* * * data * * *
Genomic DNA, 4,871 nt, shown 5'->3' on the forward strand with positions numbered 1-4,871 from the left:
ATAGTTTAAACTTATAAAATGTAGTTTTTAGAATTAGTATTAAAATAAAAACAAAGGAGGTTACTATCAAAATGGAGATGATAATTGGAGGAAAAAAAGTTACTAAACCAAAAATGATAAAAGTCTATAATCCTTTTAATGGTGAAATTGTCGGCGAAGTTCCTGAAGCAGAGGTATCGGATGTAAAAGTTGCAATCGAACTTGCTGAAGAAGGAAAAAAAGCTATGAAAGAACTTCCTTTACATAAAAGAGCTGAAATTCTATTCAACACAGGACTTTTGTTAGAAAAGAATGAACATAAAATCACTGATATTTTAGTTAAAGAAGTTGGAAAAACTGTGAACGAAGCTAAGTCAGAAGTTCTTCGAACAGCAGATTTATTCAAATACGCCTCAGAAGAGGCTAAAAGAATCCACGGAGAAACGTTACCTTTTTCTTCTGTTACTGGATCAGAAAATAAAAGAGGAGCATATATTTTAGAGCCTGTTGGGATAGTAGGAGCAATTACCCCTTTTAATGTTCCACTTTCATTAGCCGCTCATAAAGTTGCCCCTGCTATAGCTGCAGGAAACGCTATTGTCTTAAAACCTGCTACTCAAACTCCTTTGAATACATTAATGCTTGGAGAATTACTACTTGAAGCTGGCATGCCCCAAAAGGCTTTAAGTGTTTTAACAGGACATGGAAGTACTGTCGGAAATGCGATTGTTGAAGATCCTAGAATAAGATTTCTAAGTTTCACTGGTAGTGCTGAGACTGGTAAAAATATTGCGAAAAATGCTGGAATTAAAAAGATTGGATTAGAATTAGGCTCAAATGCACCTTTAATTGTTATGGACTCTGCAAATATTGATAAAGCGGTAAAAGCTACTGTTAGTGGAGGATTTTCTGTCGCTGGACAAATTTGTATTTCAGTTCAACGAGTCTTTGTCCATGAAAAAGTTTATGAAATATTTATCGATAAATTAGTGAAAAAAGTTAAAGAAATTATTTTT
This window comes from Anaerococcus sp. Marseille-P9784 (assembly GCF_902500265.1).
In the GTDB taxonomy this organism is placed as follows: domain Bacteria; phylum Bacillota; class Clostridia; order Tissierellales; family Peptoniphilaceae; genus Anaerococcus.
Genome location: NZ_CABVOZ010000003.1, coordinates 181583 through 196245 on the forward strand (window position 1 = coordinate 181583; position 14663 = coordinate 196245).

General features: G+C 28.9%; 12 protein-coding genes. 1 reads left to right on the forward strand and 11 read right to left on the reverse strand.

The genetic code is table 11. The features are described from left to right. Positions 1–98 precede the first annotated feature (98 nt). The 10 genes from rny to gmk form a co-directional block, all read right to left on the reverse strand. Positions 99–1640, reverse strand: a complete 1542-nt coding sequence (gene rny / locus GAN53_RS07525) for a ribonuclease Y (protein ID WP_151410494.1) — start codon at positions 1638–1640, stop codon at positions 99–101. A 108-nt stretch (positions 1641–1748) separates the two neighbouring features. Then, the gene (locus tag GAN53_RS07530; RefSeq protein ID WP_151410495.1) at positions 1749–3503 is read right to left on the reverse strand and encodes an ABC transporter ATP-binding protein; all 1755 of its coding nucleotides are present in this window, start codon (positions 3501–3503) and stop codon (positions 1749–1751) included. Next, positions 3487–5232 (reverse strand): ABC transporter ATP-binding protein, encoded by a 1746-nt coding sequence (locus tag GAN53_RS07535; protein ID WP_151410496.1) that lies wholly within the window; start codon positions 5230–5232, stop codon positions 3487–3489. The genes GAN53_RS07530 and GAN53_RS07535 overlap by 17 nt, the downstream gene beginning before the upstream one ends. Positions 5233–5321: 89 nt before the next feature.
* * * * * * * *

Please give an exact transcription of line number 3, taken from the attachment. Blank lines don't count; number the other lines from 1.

This window comes from Anaerococcus sp. Marseille-P9784 (assembly GCF_902500265.1).